I have more experience with class D than just about any consumer. With that experience, I can truthfully say class D is the devil himself to get right. After settling onto one manufacturer, I have been trying for 5 years to get the sound to where I am satisfied. Now, having accomplished that a long time ago, I just keep finding the amps have not been fully mined. Right now, I just think there is no tomorrow in improving the sound I have now.
You just can't plunk down a class D amp, and expect it to sound as wonderful as I describe. Any number of components will sicken the class D sound. I can demonstrate that to anyone and have many times.
"i will listen to em again" - to Glen Back and Karl Rove?
Muralman - I agree. It is more revealing. With class D I discovered how cheap $25 aluminum dome tweeter with Mylar cap in series sounds like. I ended up with much better $250 tweeter and $15 capacitor but still with some harshness and sibilants. I changed caps to $100 kind and it becomes sweet and extended plus soundstaging improved. My previous amp was covering it or maybe I did not expect much. Other way around - putting great speakers on cheap electronics and cables will reveal it ruthlessly.
I did go to the Icepower site and I downloaded his thesis. I skimmed through it yesterday and today at lunch and I focused on some of his major points. There is a lot there and he is certainly the first to put phased pulse code modulation into a Class D amp. I can see the advantages of that since it allows one to effectively have a higher sampling frequency while using a lower clock frequency.
But he did not invent phased pulse code modulation! I am pretty certain I worked on a PPCM circuit when I was in the Air Force working on some old DEW radar equipment; I know it has been used in various circuits since then as well.
You asked me to explain distortion mechanisms in Class D amplifiers. Either you did not read the links I posted above or you did not understand them as the biggest distortion mechanisms for Class D are described there. However, given that those papers were written for electrical engineers and not the layman, I think I will describe those in a separate post later. I will also include Class A and Class AB distortion mechanisms since they also apply to a Class D amplifier.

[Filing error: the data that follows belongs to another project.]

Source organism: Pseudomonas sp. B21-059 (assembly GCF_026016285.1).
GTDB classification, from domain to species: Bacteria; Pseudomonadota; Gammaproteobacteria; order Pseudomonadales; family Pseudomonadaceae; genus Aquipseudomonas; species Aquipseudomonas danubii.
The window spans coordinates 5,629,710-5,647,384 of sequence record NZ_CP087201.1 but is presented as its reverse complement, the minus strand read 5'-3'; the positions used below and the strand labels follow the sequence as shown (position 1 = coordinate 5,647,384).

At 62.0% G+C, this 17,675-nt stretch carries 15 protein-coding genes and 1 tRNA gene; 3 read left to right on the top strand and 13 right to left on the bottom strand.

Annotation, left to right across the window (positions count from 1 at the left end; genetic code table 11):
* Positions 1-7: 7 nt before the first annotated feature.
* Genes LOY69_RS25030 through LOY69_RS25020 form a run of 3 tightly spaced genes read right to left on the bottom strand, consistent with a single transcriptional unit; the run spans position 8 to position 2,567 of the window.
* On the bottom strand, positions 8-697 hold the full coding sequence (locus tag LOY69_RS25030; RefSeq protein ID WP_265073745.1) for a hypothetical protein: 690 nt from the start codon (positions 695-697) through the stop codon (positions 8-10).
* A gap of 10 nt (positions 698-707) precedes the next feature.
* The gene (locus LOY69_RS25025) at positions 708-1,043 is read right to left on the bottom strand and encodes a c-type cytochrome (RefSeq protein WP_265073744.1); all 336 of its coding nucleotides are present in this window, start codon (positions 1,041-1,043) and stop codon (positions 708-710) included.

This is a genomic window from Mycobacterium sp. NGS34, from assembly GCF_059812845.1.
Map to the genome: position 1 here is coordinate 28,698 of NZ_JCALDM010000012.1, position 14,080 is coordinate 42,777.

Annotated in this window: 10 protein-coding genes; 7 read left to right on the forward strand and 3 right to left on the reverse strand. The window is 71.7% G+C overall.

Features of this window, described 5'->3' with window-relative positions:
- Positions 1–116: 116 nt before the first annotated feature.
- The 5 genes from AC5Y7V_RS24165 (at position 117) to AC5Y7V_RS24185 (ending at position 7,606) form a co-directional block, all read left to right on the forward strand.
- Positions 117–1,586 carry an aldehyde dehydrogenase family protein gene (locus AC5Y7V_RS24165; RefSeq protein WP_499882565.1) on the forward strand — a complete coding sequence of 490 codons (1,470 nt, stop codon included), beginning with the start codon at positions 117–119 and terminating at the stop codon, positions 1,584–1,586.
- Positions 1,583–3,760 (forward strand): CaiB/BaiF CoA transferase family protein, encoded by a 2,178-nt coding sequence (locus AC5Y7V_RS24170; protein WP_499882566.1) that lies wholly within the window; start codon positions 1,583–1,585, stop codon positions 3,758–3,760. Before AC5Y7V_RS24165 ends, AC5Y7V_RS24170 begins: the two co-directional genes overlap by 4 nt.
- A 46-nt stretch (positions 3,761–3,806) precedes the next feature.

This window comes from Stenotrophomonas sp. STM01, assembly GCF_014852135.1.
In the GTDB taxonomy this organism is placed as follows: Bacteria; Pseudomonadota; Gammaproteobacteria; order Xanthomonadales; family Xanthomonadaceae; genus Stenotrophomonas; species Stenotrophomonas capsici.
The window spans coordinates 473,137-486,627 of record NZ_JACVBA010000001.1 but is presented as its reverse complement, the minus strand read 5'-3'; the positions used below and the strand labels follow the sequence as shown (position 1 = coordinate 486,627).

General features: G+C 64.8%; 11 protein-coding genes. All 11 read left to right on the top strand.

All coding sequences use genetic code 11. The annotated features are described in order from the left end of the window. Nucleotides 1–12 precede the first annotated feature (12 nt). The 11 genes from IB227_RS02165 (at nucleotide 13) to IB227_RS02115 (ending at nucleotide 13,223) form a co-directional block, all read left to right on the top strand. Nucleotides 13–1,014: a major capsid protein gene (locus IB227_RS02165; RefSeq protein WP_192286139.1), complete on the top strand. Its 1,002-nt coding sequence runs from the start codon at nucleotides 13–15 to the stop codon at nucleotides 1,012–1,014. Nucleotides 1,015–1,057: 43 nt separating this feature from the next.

You are correct that Class D is analog, however it is most certainly not linear. Class D amps have much more in common with digital amplifiers or switching power supplies than linear Class AB amps. If I used the word analog in place of linear somewhere I apologize as that would be the wrong term.
However you are absolutely wrong when you think that Class D amplifiers have no resolution limits. Indeed they have at least as much or more than Class AB. The reason for this is that in a Class D amplifier there is a quantization error that exists because the modulator is trying to approximate the area under the analog input waveform in a given time sample using a varying pulse width approach, that is a PWM Rectangular waveform. As soon as you use that approach you develop a quantization error which does not exist in linear Class A or AB amps unless the units are severely bandwidth limited and even then it would not be a quantization error, it would simply be rolled off. I dont know who told you or why you would think a Class D amplifier has infinite resolution but it most certainly does not. There is nothing available at any price, using any form of amplification, such as tube or solid state, in an amplifier which has infinite resolution.
Using the IcePower approach with phased PWM one can obtain a reduction of a factor of four in quantization error, but that does not mean some number X divided by 4 is zero. Hardly! Note that if the sampling frequency was unscaled by four, you would have exactly the same thing as a phased PWM at 1/4 the sampling rate. The big advantage using the IcePower approach is for any given sampling frequency, the effects are equivalent to increasing it by a factor of four, or some integer multiple of that given the number of phased arrays you have.
But there is a trade off here: you cant increase the number of phased array output devices without dealing with increased problems in dead zone, turn on, turn off, rise time, and fall time problems. The more devices you put in parallel the greater problem you have with dead zone and the resultant harmonic distortion that results from it. The paper does mention this.